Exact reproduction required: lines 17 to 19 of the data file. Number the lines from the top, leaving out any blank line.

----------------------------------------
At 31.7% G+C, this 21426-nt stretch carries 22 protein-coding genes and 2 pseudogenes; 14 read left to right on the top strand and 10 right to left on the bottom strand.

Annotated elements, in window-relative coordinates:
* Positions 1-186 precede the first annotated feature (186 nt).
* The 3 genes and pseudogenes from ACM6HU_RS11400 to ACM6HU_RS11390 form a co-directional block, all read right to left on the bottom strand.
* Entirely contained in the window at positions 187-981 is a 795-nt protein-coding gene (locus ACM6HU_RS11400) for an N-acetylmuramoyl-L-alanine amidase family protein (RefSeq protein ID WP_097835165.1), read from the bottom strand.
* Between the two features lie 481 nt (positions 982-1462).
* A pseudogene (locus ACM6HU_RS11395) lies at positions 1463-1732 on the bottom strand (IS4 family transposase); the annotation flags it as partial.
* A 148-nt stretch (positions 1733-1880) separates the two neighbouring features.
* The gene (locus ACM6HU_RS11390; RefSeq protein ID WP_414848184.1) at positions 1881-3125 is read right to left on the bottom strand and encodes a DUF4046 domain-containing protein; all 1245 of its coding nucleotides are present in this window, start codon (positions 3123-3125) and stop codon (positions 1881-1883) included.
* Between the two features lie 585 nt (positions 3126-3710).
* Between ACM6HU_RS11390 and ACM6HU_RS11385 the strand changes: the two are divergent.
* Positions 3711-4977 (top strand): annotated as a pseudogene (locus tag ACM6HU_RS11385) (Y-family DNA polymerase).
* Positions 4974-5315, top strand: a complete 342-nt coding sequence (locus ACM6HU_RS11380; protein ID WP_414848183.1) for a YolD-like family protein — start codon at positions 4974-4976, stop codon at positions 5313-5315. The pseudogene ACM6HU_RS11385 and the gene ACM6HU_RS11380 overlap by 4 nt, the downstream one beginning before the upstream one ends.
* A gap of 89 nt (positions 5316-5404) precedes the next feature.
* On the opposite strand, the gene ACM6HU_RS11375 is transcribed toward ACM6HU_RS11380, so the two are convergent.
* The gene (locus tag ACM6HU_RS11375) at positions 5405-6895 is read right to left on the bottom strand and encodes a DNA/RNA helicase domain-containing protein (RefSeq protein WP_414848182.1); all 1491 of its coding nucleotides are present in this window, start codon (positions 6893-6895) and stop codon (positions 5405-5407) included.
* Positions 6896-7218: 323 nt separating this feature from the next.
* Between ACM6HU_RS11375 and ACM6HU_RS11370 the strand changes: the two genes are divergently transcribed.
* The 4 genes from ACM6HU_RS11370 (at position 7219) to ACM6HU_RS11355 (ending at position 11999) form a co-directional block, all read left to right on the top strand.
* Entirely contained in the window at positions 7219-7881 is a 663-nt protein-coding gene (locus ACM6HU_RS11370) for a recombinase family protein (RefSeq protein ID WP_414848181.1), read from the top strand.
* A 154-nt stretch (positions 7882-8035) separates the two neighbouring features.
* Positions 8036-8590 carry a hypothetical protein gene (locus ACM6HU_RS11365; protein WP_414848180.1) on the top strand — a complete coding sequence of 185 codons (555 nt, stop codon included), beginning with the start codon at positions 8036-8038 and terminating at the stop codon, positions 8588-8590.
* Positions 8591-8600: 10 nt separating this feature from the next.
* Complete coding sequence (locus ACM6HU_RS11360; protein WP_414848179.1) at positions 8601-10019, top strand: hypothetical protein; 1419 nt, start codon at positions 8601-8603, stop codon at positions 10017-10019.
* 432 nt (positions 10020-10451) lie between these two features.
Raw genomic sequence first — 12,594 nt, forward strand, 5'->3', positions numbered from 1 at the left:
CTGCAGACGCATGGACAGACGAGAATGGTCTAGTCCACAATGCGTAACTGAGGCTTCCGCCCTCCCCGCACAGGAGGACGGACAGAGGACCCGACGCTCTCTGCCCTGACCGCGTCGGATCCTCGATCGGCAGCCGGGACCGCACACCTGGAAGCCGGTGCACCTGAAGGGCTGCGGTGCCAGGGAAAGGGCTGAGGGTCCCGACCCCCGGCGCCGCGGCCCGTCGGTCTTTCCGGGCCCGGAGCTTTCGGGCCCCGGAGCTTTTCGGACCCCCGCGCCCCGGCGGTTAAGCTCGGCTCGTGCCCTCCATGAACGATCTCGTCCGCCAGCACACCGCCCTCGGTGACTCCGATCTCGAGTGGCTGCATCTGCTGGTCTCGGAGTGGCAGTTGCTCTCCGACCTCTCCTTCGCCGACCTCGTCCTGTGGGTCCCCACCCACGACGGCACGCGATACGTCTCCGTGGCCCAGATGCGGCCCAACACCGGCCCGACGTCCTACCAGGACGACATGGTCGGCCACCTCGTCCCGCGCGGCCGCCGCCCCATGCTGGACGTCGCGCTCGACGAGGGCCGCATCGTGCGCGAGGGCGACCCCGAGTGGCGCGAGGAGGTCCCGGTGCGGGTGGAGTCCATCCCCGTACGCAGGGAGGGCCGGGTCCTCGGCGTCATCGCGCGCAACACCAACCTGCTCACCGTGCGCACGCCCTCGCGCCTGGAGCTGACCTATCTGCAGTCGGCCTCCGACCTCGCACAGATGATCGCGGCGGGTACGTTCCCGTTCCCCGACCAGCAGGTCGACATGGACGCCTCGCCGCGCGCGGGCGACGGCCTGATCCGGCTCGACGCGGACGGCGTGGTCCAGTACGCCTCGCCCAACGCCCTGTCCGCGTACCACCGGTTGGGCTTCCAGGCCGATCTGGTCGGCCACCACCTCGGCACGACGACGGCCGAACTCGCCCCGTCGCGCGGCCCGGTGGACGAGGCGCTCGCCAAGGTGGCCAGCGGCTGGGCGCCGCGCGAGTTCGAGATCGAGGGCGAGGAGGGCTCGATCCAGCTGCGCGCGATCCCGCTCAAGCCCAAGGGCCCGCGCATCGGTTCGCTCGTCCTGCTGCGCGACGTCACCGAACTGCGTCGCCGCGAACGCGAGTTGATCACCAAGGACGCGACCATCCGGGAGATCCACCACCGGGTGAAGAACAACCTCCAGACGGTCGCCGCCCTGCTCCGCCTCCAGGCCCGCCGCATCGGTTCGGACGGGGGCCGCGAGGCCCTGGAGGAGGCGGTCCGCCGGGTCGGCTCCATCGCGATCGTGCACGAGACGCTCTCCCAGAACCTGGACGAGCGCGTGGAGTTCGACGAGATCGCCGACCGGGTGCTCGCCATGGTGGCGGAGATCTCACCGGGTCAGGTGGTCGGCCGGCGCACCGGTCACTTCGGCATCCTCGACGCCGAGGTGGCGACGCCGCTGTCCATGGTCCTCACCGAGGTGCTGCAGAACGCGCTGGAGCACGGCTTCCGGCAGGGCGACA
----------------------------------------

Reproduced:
* Positions 6896-7218: 323 nt separating this feature from the next.
* Between ACM6HU_RS11375 and ACM6HU_RS11370 the strand changes: the two genes are divergently transcribed.
* The 4 genes from ACM6HU_RS11370 (at position 7219) to ACM6HU_RS11355 (ending at position 11999) form a co-directional block, all read left to right on the top strand.